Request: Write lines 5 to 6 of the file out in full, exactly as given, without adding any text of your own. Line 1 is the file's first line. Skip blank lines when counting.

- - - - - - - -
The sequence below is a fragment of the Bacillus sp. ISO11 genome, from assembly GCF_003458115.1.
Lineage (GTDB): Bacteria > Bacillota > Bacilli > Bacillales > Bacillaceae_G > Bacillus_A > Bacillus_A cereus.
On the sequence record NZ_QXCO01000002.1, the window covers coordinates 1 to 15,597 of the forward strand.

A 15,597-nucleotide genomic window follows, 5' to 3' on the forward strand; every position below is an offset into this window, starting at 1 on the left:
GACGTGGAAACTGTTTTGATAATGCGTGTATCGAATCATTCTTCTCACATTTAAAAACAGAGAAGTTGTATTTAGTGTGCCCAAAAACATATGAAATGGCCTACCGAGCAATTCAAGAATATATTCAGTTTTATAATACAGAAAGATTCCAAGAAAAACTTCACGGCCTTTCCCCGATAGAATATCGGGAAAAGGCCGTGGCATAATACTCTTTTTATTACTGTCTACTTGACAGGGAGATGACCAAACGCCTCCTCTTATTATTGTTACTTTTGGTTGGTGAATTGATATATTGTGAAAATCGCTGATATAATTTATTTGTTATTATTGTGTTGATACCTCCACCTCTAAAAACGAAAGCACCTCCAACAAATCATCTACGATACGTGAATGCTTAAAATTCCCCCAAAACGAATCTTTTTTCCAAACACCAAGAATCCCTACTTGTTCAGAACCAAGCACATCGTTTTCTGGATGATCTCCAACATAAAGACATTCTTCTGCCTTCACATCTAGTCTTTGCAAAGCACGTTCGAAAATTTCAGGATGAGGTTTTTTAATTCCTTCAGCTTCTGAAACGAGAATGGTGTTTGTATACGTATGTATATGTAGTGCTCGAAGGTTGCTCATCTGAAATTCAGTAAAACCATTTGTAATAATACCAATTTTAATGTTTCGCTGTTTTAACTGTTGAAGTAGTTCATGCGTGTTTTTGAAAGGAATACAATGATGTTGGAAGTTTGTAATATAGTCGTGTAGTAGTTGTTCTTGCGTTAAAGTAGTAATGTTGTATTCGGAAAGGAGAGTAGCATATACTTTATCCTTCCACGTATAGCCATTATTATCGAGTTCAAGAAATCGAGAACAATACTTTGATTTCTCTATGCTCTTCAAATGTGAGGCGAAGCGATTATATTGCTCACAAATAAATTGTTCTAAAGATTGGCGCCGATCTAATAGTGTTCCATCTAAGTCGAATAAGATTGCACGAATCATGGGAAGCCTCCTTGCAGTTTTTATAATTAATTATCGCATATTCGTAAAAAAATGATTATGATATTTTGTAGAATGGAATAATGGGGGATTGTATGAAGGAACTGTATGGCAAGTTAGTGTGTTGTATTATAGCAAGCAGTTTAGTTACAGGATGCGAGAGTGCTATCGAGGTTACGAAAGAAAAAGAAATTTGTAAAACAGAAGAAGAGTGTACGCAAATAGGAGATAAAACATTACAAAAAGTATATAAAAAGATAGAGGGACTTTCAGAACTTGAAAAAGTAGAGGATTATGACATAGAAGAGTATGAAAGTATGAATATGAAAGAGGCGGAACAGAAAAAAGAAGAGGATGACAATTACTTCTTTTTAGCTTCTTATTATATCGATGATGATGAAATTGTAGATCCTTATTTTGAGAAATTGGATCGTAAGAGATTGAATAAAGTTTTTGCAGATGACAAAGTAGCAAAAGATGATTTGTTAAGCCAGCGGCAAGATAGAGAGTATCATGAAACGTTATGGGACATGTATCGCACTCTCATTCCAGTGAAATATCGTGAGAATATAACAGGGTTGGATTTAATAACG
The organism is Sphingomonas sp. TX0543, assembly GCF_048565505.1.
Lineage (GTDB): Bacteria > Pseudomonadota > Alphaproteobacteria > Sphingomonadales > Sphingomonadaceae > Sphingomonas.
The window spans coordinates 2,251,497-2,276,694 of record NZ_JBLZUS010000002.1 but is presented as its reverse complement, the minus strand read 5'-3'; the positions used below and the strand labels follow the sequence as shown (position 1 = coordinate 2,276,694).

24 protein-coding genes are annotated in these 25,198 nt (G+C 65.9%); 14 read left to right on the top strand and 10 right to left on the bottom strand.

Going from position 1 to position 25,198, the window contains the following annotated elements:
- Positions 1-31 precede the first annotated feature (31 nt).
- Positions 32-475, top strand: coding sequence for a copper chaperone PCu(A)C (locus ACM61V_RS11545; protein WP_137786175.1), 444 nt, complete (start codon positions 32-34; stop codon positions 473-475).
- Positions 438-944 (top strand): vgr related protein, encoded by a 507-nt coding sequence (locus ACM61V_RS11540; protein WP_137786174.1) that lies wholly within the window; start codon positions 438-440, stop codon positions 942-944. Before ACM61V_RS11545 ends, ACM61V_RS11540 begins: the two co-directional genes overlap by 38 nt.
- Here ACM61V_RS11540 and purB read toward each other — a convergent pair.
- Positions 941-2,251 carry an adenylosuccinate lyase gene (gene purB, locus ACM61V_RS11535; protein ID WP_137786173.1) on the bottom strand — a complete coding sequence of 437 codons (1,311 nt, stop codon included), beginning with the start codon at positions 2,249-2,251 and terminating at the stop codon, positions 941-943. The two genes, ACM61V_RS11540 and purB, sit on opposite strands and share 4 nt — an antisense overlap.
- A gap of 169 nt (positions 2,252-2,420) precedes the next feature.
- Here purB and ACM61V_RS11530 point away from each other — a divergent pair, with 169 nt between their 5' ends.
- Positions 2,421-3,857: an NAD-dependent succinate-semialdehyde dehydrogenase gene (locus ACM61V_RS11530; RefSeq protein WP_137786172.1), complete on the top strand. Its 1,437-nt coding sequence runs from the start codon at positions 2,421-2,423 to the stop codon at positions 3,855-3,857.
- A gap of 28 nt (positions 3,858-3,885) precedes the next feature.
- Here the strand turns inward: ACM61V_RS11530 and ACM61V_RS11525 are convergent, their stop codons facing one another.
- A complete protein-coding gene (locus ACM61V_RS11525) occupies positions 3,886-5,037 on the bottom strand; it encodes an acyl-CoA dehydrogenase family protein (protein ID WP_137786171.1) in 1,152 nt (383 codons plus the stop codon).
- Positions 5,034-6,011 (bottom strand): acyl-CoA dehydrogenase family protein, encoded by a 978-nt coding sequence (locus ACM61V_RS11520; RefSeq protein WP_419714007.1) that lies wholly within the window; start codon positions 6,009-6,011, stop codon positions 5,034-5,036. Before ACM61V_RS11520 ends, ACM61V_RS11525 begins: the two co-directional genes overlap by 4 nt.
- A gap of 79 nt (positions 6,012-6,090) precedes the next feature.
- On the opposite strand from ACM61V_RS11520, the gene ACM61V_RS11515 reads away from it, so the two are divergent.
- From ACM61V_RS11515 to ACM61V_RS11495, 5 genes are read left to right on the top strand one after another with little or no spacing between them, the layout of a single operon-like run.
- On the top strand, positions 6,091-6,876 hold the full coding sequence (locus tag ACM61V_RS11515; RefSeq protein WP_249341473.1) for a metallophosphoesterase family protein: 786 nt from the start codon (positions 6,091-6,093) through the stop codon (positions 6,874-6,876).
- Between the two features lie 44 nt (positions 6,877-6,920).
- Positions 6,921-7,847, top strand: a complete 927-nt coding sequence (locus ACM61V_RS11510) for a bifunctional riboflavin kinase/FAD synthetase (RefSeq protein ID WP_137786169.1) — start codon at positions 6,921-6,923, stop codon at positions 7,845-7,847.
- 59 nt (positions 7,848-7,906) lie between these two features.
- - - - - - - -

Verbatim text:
GACGTGGAAACTGTTTTGATAATGCGTGTATCGAATCATTCTTCTCACATTTAAAAACAGAGAAGTTGTATTTAGTGTGCCCAAAAACATATGAAATGGCCTACCGAGCAATTCAAGAATATATTCAGTTTTATAATACAGAAAGATTCCAAGAAAAACTTCACGGCCTTTCCCCGATAGAATATCGGGAAAAGGCCGTGGCATAATACTCTTTTTATTACTGTCTACTTGACAGGGAGATGACCAAACGCCTCCTCTTATTATTGTTACTTTTGGTTGGTGAATTGATATATTGTGAAAATCGCTGATATAATTTATTTGTTATTATTGTGTTGATACCTCCACCTCTAAAAACGAAAGCACCTCCAACAAATCATCTACGATACGTGAATGCTTAAAATTCCCCCAAAACGAATCTTTTTTCCAAACACCAAGAATCCCTACTTGTTCAGAACCAAGCACATCGTTTTCTGGATGATCTCCAACATAAAGACATTCTTCTGCCTTCACATCTAGTCTTTGCAAAGCACGTTCGAAAATTTCAGGATGAGGTTTTTTAATTCCTTCAGCTTCTGAAACGAGAATGGTGTTTGTATACGTATGTATATGTAGTGCTCGAAGGTTGCTCATCTGAAATTCAGTAAAACCATTTGTAATAATACCAATTTTAATGTTTCGCTGTTTTAACTGTTGAAGTAGTTCATGCGTGTTTTTGAAAGGAATACAATGATGTTGGAAGTTTGTAATATAGTCGTGTAGTAGTTGTTCTTGCGTTAAAGTAGTAATGTTGTATTCGGAAAGGAGAGTAGCATATACTTTATCCTTCCACGTATAGCCATTATTATCGAGTTCAAGAAATCGAGAACAATACTTTGATTTCTCTATGCTCTTCAAATGTGAGGCGAAGCGATTATATTGCTCACAAATAAATTGTTCTAAAGATTGGCGCCGATCTAATAGTGTTCCATCTAAGTCGAATAAGATTGCACGAATCATGGGAAGCCTCCTTGCAGTTTTTATAATTAATTATCGCATATTCGTAAAAAAATGATTATGATATTTTGTAGAATGGAATAATGGGGGATTGTATGAAGGAACTGTATGGCAAGTTAGTGTGTTGTATTATAGCAAGCAGTTTAGTTACAGGATGCGAGAGTGCTATCGAGGTTACGAAAGAAAAAGAAATTTGTAAAACAGAAGAAGAGTGTACGCAAATAGGAGATAAAACATTACAAAAAGTATATAAAAAGATAGAGGGACTTTCAGAACTTGAAAAAGTAGAGGATTATGACATAGAAGAGTATGAAAGTATGAATATGAAAGAGGCGGAACAGAAAAAAGAAGAGGATGACAATTACTTCTTTTTAGCTTCTTATTATATCGATGATGATGAAATTGTAGATCCTTATTTTGAGAAATTGGATCGTAAGAGATTGAATAAAGTTTTTGCAGATGACAAAGTAGCAAAAGATGATTTGTTAAGCCAGCGGCAAGATAGAGAGTATCATGAAACGTTATGGGACATGTATCGCACTCTCATTCCAGTGAAATATCGTGAGAATATAACAGGGTTGGATTTAATAACG
The organism is Sphingomonas sp. TX0543, assembly GCF_048565505.1.